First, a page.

It’s kind of an expansion of the frame in which profit is understood. You have to try to factor in an economic action’s effect on the whole econosphere, not just the local measure. I don’t mean this in a levelling sense. I don’t think this means wealth must be artificially re-distributed. I think it’s provably true that a system that allows certain large concentrations of wealth is healthier, and raises the common wealth higher, than one in which some notion of equitable distribution grinds the whole system into a dull poverty. But I do think you need more and more to look at, and attempt to calibrate the economic value of, a much wider frame of reference.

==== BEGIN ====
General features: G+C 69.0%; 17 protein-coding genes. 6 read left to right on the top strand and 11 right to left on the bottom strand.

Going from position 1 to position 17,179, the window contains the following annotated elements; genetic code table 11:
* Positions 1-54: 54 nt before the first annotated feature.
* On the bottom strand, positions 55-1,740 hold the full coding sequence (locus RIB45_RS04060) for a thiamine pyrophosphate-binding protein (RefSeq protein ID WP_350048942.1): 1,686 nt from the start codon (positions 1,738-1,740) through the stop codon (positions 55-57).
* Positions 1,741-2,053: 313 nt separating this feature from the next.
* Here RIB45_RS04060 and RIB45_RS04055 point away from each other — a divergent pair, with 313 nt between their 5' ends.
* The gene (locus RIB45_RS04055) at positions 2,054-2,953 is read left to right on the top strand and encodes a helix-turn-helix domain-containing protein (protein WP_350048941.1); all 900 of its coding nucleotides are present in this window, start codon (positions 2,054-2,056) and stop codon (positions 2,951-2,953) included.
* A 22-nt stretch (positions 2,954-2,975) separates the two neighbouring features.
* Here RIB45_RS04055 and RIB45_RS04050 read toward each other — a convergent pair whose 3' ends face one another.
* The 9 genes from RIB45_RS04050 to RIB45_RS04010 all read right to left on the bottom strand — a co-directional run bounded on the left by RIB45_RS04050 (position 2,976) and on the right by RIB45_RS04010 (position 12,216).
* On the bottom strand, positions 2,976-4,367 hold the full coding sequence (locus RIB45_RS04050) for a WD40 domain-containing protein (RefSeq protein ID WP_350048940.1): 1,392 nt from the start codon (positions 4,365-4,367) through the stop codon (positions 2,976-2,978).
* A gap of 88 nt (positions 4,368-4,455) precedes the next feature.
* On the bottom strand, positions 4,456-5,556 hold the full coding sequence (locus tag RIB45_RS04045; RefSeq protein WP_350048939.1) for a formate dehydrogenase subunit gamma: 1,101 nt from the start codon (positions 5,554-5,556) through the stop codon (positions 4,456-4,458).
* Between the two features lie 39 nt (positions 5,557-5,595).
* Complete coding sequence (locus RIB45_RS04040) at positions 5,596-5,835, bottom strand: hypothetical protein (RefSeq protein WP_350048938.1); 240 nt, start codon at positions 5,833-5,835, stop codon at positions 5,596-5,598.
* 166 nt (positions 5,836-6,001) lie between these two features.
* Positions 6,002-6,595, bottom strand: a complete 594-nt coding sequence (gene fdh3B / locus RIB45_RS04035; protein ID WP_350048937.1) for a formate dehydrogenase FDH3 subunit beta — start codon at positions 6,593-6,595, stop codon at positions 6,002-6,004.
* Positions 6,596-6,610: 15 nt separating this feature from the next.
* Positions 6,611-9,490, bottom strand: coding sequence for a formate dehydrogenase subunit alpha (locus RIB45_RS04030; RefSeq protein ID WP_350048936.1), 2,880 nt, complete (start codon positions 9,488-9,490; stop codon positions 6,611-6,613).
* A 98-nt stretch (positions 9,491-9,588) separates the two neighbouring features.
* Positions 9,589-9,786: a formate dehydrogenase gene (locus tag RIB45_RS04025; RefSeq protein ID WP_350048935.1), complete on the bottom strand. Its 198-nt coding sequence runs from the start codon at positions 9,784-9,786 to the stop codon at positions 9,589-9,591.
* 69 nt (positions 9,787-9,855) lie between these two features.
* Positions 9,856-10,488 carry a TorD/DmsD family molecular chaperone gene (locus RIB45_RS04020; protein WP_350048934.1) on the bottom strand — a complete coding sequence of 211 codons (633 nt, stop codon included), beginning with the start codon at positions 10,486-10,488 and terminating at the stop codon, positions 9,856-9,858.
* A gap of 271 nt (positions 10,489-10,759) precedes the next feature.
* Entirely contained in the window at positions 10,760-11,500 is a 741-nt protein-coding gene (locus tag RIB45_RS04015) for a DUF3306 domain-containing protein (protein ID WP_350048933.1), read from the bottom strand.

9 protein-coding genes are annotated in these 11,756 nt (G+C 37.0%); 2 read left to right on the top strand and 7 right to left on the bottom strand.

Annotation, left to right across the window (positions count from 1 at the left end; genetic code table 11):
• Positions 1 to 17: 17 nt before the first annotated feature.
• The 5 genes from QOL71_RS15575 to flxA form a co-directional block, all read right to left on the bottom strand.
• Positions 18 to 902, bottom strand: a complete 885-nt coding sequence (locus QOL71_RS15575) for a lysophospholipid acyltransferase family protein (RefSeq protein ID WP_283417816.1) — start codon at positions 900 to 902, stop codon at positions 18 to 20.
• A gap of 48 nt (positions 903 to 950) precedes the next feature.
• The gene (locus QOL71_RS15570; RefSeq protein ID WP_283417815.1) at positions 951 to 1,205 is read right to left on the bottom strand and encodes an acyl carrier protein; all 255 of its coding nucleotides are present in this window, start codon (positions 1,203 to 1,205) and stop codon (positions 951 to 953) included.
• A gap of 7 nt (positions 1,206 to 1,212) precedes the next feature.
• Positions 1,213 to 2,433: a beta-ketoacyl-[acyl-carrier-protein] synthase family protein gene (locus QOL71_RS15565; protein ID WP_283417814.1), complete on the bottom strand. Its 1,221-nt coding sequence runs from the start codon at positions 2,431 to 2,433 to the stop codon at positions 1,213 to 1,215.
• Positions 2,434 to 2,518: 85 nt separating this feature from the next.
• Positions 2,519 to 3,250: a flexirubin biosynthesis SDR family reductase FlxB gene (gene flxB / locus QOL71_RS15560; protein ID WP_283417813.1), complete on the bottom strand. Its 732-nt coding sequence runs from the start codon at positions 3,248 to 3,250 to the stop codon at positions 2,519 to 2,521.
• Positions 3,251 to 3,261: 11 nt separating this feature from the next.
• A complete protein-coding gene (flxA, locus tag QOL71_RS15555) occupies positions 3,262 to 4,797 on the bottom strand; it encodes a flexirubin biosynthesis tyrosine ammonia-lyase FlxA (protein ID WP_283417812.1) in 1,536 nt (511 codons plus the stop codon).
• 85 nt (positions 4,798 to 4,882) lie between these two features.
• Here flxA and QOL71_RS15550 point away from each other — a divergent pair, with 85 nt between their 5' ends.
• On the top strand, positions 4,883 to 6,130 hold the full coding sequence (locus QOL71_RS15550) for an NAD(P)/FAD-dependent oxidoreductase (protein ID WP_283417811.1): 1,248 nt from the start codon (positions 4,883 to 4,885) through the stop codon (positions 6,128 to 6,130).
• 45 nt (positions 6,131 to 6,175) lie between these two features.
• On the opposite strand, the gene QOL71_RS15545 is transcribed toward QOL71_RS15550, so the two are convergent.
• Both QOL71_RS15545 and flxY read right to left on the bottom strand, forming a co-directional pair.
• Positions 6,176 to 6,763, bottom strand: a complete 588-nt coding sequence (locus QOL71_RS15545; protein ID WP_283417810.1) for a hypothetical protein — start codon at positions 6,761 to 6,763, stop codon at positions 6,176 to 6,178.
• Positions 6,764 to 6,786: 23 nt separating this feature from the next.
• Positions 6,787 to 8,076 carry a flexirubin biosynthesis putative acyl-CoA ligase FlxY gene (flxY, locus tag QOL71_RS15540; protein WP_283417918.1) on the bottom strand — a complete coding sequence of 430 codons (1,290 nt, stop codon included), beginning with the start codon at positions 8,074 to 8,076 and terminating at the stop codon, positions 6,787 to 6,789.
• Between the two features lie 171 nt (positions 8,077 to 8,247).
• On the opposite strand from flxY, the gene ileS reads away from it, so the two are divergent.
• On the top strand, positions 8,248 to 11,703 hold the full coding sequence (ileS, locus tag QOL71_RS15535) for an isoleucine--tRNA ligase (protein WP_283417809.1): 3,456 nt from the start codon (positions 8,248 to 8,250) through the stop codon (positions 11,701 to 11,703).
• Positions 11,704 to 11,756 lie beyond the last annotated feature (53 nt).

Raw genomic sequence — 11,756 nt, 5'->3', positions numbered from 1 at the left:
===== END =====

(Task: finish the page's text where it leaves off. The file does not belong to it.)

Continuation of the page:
The common anti-Wal-Mart argument illustrates this idea. I don’t personally have an opinion if this argument is valid in this specific case, but it does seem likely in principal. A company, in an effort to maximize profits, undercuts all its competitors prices. To do this, it must underpay all its workers. People generally initially benefit from the lower cost of merchandise until the undercutting puts competitors out of business, and most of the local workforce has to accept lower wages, either from the victorious merchant or from competitors who have to roll back wages to stay in the game. Eventually, peoples’ incomes are choked to the point that the cheaper prices are no longer a luxury for them but a necessity, and they can afford even less of the reduced goods than they could at the start. This isn’t good, ultimately, even for the company, as it is smothering its own customer base.